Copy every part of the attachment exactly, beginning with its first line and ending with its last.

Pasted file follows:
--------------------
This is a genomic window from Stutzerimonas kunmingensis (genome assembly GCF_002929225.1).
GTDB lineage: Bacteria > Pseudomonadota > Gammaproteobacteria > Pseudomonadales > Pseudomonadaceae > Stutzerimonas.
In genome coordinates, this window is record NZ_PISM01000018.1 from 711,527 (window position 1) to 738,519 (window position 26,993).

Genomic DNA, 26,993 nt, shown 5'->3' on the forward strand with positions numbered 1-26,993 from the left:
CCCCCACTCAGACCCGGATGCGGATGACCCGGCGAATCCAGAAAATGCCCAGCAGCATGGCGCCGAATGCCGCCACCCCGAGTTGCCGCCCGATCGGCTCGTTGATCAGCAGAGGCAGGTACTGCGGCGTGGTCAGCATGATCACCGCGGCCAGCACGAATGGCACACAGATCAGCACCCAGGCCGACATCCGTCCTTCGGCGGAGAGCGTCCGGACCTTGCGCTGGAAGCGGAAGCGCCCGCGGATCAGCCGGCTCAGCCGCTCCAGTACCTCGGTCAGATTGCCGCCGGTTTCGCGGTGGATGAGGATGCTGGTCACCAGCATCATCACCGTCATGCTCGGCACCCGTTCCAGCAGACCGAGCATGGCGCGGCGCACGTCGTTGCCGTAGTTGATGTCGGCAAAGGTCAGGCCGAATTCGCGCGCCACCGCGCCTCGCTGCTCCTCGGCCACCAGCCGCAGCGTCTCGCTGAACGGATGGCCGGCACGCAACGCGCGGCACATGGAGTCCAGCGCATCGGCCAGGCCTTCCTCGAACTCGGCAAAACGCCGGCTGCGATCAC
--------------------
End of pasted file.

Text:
This is a genomic window from Stutzerimonas kunmingensis (genome assembly GCF_002929225.1).
GTDB lineage: Bacteria > Pseudomonadota > Gammaproteobacteria > Pseudomonadales > Pseudomonadaceae > Stutzerimonas.
In genome coordinates, this window is record NZ_PISM01000018.1 from 711,527 (window position 1) to 738,519 (window position 26,993).

Genomic DNA, 26,993 nt, shown 5'->3' on the forward strand with positions numbered 1-26,993 from the left:
CCCCCACTCAGACCCGGATGCGGATGACCCGGCGAATCCAGAAAATGCCCAGCAGCATGGCGCCGAATGCCGCCACCCCGAGTTGCCGCCCGATCGGCTCGTTGATCAGCAGAGGCAGGTACTGCGGCGTGGTCAGCATGATCACCGCGGCCAGCACGAATGGCACACAGATCAGCACCCAGGCCGACATCCGTCCTTCGGCGGAGAGCGTCCGGACCTTGCGCTGGAAGCGGAAGCGCCCGCGGATCAGCCGGCTCAGCCGCTCCAGTACCTCGGTCAGATTGCCGCCGGTTTCGCGGTGGATGAGGATGCTGGTCACCAGCATCATCACCGTCATGCTCGGCACCCGTTCCAGCAGACCGAGCATGGCGCGGCGCACGTCGTTGCCGTAGTTGATGTCGGCAAAGGTCAGGCCGAATTCGCGCGCCACCGCGCCTCGCTGCTCCTCGGCCACCAGCCGCAGCGTCTCGCTGAACGGATGGCCGGCACGCAACGCGCGGCACATGGAGTCCAGCGCATCGGCCAGGCCTTCCTCGAACTCGGCAAAACGCCGGCTGCGATCAC